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Monday, 26 November 2012
Page: 13355


Mr MATHESON (Macarthur) (19:06): Violence against women is a very serious issue, and the horrifying statistics speak for themselves. One Australian woman is killed every week by a current or former partner; one in three women over the age 15 report physical or sexual violence at some time in their lives; one in four young people have witnessed violence against their mother or stepmother; and domestic and family violence is the major cause of homelessness for Australian women and their children.

As a former police officer for 25 years, I have seen many examples of violence against women firsthand. As a husband and a father of two beautiful daughters, I found it very difficult to understand how these violent acts could occur, especially when they were instigated by those closest to the victims themselves. Throughout my time in the New South Wales Police Force I was faced with many acts of violence against women, including domestic violence, family violence, wife bashing, sexual assault, rape, sexual harassment, verbal abuse, emotional abuse and forced isolation from friends and family. It was heartbreaking to see these actions occurring against women of all ages and cultures—and it is even more disturbing to see so many people sit on the sidelines refusing to stand up for what is right while those they love come to harm. This is why White Ribbon Day is so important. It encourages violence against women to stop and asks those who witness such violence to take a stand for these women and make it clear that it will no longer be tolerated in our communities.

In my electorate there are still too many examples of domestic violence against women, both emotionally and physically, but there are also some great initiatives as part of the White Ribbon program taking place to stop this behaviour and encourage others to stand up against it. Each year the Campbelltown Domestic Violence Liaison Committee, which includes the St Vincent de Paul Society, the Campbelltown City Council and UnitingCare Burnside, conducts an event to help raise awareness in the local community for White Ribbon Day. Last year they painted a 30-metre white ribbon on the grass hill at the University of Western Sydney, which could be seen from Narellan Road. They also sent out posters to local businesses so that they could display and sell white ribbons at Macarthur Square and Glenquarie Shopping Centre.

The Campbelltown police, together with members of the Campbelltown Domestic Violence Liaison Committee, held a free barbecue in Mawson park last Friday. The barbecue included information stalls, kids activities and a visit from the New South Wales Police safety mascot, Constable Charlie. Businesses and organisations from the Macarthur community also supported the event, including Tim's Garden Centre Park, the Paul Wakeling Motor Group, Campbelltown City Council, W.I.L.M.A. Women's Health Centre, Tharawal Aboriginal Corporation, the Benevolent Society, Campbelltown Fire Brigade, UnitingCare Burnside, the St Vincent de Paul Society and the Campbelltown Lions Club, who manned the barbecue on the day. It was great to see so many people from my community attend to support the barbecue on Friday. Just by doing so, they have taken a stand against violence against women—and for that they should all be very proud of themselves.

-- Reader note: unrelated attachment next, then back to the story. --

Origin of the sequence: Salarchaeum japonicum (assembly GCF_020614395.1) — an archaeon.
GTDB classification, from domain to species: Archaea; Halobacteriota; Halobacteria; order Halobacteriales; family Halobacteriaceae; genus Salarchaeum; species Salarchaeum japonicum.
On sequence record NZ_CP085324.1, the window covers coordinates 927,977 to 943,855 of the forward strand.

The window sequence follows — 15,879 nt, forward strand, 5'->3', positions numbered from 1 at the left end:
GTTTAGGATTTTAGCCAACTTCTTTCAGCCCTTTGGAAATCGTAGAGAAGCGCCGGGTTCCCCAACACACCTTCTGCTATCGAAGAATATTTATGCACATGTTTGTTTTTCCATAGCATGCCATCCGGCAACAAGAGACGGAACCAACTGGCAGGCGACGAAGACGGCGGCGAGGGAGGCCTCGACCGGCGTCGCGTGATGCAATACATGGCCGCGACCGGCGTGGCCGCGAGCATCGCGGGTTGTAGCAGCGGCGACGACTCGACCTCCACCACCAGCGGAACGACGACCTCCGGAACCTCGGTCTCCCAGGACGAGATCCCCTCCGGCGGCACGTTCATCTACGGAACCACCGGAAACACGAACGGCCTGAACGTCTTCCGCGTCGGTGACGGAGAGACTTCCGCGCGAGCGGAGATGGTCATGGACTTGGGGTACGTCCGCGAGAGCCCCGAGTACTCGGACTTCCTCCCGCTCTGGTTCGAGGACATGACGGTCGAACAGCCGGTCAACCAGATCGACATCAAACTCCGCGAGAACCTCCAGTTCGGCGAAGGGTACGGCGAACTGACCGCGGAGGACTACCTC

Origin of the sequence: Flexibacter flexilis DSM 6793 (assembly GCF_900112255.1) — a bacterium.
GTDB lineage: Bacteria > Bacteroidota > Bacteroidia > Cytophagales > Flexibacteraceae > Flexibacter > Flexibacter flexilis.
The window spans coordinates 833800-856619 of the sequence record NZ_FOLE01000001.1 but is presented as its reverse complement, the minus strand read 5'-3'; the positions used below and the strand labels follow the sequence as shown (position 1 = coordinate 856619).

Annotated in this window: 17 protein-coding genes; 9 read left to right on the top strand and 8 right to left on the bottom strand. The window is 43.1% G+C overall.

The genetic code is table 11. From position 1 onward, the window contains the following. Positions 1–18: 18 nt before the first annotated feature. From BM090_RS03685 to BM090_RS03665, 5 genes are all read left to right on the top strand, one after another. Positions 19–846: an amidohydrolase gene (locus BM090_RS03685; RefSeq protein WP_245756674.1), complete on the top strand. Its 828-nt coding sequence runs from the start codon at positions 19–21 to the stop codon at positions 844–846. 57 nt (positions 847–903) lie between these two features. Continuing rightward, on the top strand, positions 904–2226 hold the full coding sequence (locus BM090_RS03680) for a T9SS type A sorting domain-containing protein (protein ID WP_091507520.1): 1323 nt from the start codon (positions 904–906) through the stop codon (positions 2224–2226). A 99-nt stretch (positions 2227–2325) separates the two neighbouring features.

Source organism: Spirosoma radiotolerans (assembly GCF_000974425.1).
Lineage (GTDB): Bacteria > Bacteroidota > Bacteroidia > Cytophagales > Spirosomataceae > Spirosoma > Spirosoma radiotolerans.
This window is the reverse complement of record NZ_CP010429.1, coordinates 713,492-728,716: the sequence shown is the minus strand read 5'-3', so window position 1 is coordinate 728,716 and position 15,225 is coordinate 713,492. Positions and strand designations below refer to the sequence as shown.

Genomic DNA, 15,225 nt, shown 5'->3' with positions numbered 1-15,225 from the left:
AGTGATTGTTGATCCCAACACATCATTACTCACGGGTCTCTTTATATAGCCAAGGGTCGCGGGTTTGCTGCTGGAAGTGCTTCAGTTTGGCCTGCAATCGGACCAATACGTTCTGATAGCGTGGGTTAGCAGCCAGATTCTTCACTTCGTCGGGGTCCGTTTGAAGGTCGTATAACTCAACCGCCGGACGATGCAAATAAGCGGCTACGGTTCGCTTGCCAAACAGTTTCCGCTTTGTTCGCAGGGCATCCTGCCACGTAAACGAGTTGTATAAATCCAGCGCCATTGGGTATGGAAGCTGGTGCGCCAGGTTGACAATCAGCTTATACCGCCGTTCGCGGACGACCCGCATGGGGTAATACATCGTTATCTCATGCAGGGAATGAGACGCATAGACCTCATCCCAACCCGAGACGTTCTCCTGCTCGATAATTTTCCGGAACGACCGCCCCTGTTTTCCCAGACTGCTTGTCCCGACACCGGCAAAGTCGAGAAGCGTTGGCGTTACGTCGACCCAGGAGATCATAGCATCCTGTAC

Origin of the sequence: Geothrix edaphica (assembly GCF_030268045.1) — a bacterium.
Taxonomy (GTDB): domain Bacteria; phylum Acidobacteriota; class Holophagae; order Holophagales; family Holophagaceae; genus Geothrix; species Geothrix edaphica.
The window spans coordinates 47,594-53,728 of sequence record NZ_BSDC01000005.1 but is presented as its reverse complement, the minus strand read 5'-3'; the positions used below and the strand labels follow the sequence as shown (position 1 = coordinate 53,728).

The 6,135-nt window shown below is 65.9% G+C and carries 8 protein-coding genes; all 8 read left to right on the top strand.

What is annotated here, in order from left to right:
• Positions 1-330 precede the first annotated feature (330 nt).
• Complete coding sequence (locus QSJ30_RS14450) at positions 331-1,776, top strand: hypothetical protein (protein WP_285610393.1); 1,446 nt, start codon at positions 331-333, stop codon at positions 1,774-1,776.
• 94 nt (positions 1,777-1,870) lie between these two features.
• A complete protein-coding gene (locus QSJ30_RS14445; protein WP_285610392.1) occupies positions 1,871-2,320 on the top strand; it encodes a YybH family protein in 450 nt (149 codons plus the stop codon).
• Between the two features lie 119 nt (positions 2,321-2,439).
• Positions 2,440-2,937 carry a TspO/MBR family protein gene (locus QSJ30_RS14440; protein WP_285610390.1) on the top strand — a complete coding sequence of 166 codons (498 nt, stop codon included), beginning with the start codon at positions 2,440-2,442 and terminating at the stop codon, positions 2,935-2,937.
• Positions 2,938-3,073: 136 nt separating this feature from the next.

The people who took part in these events in Macarthur are helping to strengthen the White Ribbon campaign, which began in Australia in 2003. It was initially part of UN Women and formally became a foundation in 2007. It is now Australia's only national male-led campaign to prevent violence against women. White Ribbon believes in the goodness of most men and it believes that good men reject violence against women and are willing to act to prevent it. White Ribbon believes in the capacity of the individual to change and encourage change in others. I think it is a fantastic program, which is why I signed up to be a White Ribbon Ambassador last year. I believe in everything the campaign stands for, especially its primary focus on prevention.

The White Ribbon Foundation works to change our culture to stop violence before it occurs with activities in schools, workplaces and the broader community. As an ambassador, I have made a commitment to take an active role in any violence against women. I join many men from all walks of life who are passionate advocates for social change. White Ribbon now has 1,900 active ambassadors promoting the campaign in the Australian community. These men share the White Ribbon message within their networks and, through social media, highlight the importance of respect for women and encourage community groups, local councils, workplaces, men's organisations, sports and services clubs to get involved in the White Ribbon campaign.

Today I would like to congratulate all of the people in my community who have signed up to be a White Ribbon Ambassador and those who support the cause throughout the year. Most importantly, I would like to thank every man who has ever intervened or stood up against violence towards women. It is these men who are leading by example and breaking the silence from the front line. They are the greatest ambassadors for the cause, and it is thanks to them that we are moving closer to a society where such behaviour is not tolerated and that is the way it should be.